Skip to comments.Why QE3 Is Coming Next Week
Posted on 09/09/2012 6:10:53 AM PDT by blam
Why QE3 Is Coming Next Week
Sep. 8, 2012, 10:29 PM
Since the Jackson Hole Symposium, I've been thinking it is very likely that so-called "QE3" would be announced at the next FOMC meeting (Sept 12th and 13th). And after thinking about Columbia University professor Michael Woodford's paper presented at Jackson Hole, I think this round of asset purchases might be more effective than most people expect.
Notes: QE3 is shorthand for another Large Scale Asset Purchases (LSAP) program. "QE" is monetary policy, not fiscal policy (not spending).
Yesterday, Goldman Sach economist Sven Jari Stehn beat me to the punch. He wrote:
[W]e expect the Federal Open Market Committee (FOMC) to announce a return to asset purchases as well as a lengthening of the FOMCs forward guidance for the first hike in the funds rate to mid-2015 or beyond at the September 12-13 FOMC meeting. Our baseline forecast is an open-ended purchase program, focused on agency mortgage-backed securities.
[O]ur double punch Fed call relates to the much-discussed study presented by Columbia University professor Michael Woodford at Jackson Hole last Friday. Woodford argues that forward guidance is a powerful tool both in theory and practice. But in his view the effect of asset purchases is largely confined to their role in conveying guidance about future monetary policy actions. ...
We fully agree with Woodfords view that such aggressive guidance measures could be a powerful tool. However, we also believe that Fed officials are unlikely to adopt them anytime soon.
Fortunately, we are somewhat more optimistic than Woodford with regard to the impact of Fed asset purchases. ... we believe that a more moderate strengthening of the forward guidance coupled with renewed asset purchases could provide a decent amount of monetary easing next week.
(Excerpt) Read more at businessinsider.com ...
QE3 is coming next week to help Great Leader be reelected.
“Quantitative easing hasnt been about jobs. If this was about jobs or stimulating demand, Bernanke would have aimed the helicopter drops at the wider public, as many economists have suggested. This policy of dropping cash directly to the banks is bailing out a dangerous and morally-hazardous financial sector and too-big-to-fail megabanks that remain dangerously overleveraged and under-capitalised, needing endless new liquidity just to keep past debts serviceable. There has been plenty of cash helicopter-dropped onto Wall Street, but nobody on Wall Street has gone to jail for causing the 2008 crisis. Criminal banksters get the huge liquidity injections they want, and the rest get less than crumbs.”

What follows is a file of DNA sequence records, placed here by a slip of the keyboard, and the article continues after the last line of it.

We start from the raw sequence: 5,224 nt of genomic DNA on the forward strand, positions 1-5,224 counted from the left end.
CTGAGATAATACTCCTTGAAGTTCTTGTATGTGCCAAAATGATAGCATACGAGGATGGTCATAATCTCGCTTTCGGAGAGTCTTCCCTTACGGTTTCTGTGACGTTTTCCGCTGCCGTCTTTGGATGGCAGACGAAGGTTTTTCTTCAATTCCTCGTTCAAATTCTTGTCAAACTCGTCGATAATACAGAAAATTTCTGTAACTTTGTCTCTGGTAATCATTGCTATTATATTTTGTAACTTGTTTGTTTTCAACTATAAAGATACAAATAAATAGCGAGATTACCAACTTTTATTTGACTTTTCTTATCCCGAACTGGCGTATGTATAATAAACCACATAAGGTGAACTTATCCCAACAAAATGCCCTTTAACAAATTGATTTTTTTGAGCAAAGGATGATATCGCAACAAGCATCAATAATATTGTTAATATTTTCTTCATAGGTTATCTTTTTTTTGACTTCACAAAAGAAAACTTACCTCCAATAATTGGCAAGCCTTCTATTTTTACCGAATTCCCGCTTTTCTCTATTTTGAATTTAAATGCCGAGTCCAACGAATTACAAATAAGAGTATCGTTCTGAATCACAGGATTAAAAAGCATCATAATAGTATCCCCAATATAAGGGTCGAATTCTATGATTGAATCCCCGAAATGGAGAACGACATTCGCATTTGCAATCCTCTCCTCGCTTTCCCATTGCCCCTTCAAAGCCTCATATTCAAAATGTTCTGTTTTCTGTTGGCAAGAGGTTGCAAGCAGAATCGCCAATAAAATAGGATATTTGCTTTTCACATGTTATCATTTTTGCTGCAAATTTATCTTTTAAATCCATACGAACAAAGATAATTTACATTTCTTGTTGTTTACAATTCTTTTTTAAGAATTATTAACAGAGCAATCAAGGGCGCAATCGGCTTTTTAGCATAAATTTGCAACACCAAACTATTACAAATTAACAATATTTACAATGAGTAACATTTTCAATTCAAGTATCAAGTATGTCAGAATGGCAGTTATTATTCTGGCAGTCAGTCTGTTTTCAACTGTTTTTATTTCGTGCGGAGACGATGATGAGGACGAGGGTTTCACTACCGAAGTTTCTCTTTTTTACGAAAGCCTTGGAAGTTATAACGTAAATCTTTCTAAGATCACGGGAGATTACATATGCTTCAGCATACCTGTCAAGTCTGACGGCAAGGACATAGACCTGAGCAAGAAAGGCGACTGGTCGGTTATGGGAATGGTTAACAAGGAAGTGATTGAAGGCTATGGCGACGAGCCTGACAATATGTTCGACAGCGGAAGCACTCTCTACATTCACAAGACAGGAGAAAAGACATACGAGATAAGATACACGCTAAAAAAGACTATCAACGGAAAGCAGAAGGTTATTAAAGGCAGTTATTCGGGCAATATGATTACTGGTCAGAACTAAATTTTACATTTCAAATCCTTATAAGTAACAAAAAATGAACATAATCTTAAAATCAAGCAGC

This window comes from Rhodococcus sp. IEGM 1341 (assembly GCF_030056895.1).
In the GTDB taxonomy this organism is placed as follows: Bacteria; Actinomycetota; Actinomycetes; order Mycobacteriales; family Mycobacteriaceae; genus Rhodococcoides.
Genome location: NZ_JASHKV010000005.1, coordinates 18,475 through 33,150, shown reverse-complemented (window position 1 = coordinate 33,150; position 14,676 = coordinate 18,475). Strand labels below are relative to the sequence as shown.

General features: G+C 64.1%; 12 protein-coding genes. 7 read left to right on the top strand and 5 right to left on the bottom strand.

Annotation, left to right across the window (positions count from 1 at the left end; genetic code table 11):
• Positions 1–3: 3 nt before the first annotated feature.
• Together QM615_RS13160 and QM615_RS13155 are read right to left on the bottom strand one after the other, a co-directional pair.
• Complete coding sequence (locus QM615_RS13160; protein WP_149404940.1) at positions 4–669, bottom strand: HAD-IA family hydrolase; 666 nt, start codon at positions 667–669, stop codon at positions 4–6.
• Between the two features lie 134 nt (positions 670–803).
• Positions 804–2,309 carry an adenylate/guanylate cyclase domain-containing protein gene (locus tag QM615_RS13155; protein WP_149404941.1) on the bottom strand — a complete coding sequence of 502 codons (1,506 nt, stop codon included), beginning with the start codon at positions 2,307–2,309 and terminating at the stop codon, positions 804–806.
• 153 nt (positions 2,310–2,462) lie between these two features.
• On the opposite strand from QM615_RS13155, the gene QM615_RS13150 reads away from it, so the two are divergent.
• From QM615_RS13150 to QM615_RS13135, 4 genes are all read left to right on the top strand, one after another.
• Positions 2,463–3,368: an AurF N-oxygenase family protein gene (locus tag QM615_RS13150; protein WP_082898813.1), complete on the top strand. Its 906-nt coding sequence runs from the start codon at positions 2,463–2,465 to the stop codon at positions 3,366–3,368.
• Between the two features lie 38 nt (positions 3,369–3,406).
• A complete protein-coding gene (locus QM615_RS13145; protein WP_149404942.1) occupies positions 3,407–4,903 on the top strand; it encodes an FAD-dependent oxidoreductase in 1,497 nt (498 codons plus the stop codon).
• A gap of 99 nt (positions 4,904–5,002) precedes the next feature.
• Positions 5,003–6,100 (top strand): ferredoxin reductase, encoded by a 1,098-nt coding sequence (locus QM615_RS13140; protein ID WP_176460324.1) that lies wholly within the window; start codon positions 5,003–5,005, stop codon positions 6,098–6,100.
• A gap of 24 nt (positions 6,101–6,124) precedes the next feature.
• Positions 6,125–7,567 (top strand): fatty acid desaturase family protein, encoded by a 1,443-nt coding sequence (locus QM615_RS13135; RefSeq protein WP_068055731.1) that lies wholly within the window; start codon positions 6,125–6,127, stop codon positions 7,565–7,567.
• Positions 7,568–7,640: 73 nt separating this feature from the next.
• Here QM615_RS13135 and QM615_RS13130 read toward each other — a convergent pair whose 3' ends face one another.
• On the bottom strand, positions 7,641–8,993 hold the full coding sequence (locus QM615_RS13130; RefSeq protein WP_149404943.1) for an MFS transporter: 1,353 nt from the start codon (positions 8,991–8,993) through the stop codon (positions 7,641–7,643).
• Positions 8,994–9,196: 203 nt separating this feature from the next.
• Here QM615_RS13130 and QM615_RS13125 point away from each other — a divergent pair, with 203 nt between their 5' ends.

From: Bernankes Jobs Estimate
But of course, the euphemism itself has become alarming, so they'll find another term for it. But it's coming.
How to Destroy America 101
1. Inject money into the supply via “quantitative easing”
2. Watch the dollar be devalued
3. Watch interest rates go up
4. Watch the interest on the $16T debt spiral to a place where we couldn’t dig ourselves out even if we wanted to
5. U.S. defaults
6. Global war
I have the answer. It's code name is "Project Zimbabwe," or commonly referred to as...
The Obama Salvation Plan about ready to kick in.
Didn’t QE2 cause the price of gas and food to go up cause the value of the dollar went down???
Just what we need. Another cruise ship /s!
Yup. Keeping the markets boosted and climbing ever higher significantly improves Hussein's election chances. It really doesn't take much to fool the American people anyway, the majority of Americans now care more about their transfer payments or other freebies than the health of the nation.
That is clever and based on reality and I wish I could say it was funny.
At one time in the past it would be very funny.
But now it has enough chance of being prophetic that I am not even snickering.
What I'm talking about here is the fact that there is no such thing as a "fixed-rate mortgage" here in the U.S. This mortgage is only "fixed" to the extent that the borrower wants it to remain fixed. If interest rates fall, the borrower always has the option of refinancing the load and paying it off in whole to the previous lender (the bank). The bank, however, has no such leverage to protect itself in the event interest rates rise. As the S&L crisis of the 1980s showed us, the banking system cannot survive if interest rates rise and banks have to pay out higher rates on savings accounts and CDs even while they continue to service long-term mortgages at lower rates.
The idiotic run-up in home prices in the last two decades added another element to this huge, risky proposition for banks. In addition to extending mortgages with low interest rates, they were doing this for homes with inflated home values that couldn't be sustained over time. So in addition to the interest-rate risk I described above, these banks now faced a problem where the principal on these mortgages was at risk, too.
Your post makes sense, but when does #3 ever happen? I mean, with this country currently operating at something like a 110%-115% debt-to-GDP ratio and $16T in debt that will never be repaid, who in their right mind would ever lend money to us — especially at the ridiculously low rates we’re seeing now?
Interesting if 3 and 4 were even remotely close to being accurate. Rates are at all time lows and interest is less than 6% of the budget. And Opertion Twist has extended maturities out so that we have locked in extremely low long term rates on the current debt. The issue is that the budget is set to be dwarfed my Medicare, Social Security and Medicaid. Without reforming those they will consume 100% of the budget by 2040.
Buy gold now. Its going to go through the roof.
Dollar - "Hooker with crabs".
Euro - "Hooker with AIDS".